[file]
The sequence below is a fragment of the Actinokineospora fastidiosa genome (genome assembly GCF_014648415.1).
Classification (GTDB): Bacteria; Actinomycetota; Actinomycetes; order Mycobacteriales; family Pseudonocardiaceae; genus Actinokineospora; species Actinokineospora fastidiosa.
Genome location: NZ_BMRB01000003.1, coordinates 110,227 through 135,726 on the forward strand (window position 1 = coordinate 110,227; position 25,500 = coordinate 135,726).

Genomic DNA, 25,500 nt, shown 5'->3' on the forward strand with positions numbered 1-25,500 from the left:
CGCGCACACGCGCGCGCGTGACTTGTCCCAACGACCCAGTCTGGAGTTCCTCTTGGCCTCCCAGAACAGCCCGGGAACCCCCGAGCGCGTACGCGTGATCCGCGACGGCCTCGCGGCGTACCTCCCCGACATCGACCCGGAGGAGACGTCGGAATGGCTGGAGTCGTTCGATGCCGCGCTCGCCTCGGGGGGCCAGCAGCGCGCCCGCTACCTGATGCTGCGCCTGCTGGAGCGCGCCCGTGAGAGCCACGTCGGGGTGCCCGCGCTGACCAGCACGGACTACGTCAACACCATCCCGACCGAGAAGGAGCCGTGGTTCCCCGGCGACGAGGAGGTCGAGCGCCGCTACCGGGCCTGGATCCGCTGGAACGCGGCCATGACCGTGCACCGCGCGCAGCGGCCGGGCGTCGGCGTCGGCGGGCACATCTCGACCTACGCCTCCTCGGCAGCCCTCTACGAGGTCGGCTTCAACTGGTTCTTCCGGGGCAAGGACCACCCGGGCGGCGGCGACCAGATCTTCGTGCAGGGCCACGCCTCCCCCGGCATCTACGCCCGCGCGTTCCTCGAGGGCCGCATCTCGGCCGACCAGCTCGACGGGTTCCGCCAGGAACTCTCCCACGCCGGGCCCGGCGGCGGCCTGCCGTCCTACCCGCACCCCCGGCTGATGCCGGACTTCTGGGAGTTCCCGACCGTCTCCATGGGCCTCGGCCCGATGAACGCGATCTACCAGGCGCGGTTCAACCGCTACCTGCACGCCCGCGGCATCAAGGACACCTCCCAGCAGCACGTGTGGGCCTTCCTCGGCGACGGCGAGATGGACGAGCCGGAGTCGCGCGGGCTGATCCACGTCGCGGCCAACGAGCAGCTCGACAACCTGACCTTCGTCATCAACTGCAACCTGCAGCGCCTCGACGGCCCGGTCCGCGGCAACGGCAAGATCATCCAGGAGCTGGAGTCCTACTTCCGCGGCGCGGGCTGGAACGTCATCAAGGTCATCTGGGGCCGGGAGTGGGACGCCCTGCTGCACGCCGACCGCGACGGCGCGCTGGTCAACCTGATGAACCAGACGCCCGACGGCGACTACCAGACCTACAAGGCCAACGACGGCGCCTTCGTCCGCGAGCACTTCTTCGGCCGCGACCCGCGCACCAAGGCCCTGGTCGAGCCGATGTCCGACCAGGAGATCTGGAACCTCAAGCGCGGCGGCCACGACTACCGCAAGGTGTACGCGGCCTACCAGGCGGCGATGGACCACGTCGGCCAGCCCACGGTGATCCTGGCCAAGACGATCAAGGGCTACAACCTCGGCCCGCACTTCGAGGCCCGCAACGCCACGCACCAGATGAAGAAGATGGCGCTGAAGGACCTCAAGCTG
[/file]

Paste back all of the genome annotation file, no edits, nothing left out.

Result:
The sequence below is a fragment of the Actinokineospora fastidiosa genome (genome assembly GCF_014648415.1).
Classification (GTDB): Bacteria; Actinomycetota; Actinomycetes; order Mycobacteriales; family Pseudonocardiaceae; genus Actinokineospora; species Actinokineospora fastidiosa.
Genome location: NZ_BMRB01000003.1, coordinates 110,227 through 135,726 on the forward strand (window position 1 = coordinate 110,227; position 25,500 = coordinate 135,726).

Genomic DNA, 25,500 nt, shown 5'->3' on the forward strand with positions numbered 1-25,500 from the left:
CGCGCACACGCGCGCGCGTGACTTGTCCCAACGACCCAGTCTGGAGTTCCTCTTGGCCTCCCAGAACAGCCCGGGAACCCCCGAGCGCGTACGCGTGATCCGCGACGGCCTCGCGGCGTACCTCCCCGACATCGACCCGGAGGAGACGTCGGAATGGCTGGAGTCGTTCGATGCCGCGCTCGCCTCGGGGGGCCAGCAGCGCGCCCGCTACCTGATGCTGCGCCTGCTGGAGCGCGCCCGTGAGAGCCACGTCGGGGTGCCCGCGCTGACCAGCACGGACTACGTCAACACCATCCCGACCGAGAAGGAGCCGTGGTTCCCCGGCGACGAGGAGGTCGAGCGCCGCTACCGGGCCTGGATCCGCTGGAACGCGGCCATGACCGTGCACCGCGCGCAGCGGCCGGGCGTCGGCGTCGGCGGGCACATCTCGACCTACGCCTCCTCGGCAGCCCTCTACGAGGTCGGCTTCAACTGGTTCTTCCGGGGCAAGGACCACCCGGGCGGCGGCGACCAGATCTTCGTGCAGGGCCACGCCTCCCCCGGCATCTACGCCCGCGCGTTCCTCGAGGGCCGCATCTCGGCCGACCAGCTCGACGGGTTCCGCCAGGAACTCTCCCACGCCGGGCCCGGCGGCGGCCTGCCGTCCTACCCGCACCCCCGGCTGATGCCGGACTTCTGGGAGTTCCCGACCGTCTCCATGGGCCTCGGCCCGATGAACGCGATCTACCAGGCGCGGTTCAACCGCTACCTGCACGCCCGCGGCATCAAGGACACCTCCCAGCAGCACGTGTGGGCCTTCCTCGGCGACGGCGAGATGGACGAGCCGGAGTCGCGCGGGCTGATCCACGTCGCGGCCAACGAGCAGCTCGACAACCTGACCTTCGTCATCAACTGCAACCTGCAGCGCCTCGACGGCCCGGTCCGCGGCAACGGCAAGATCATCCAGGAGCTGGAGTCCTACTTCCGCGGCGCGGGCTGGAACGTCATCAAGGTCATCTGGGGCCGGGAGTGGGACGCCCTGCTGCACGCCGACCGCGACGGCGCGCTGGTCAACCTGATGAACCAGACGCCCGACGGCGACTACCAGACCTACAAGGCCAACGACGGCGCCTTCGTCCGCGAGCACTTCTTCGGCCGCGACCCGCGCACCAAGGCCCTGGTCGAGCCGATGTCCGACCAGGAGATCTGGAACCTCAAGCGCGGCGGCCACGACTACCGCAAGGTGTACGCGGCCTACCAGGCGGCGATGGACCACGTCGGCCAGCCCACGGTGATCCTGGCCAAGACGATCAAGGGCTACAACCTCGGCCCGCACTTCGAGGCCCGCAACGCCACGCACCAGATGAAGAAGATGGCGCTGAAGGACCTCAAGCTG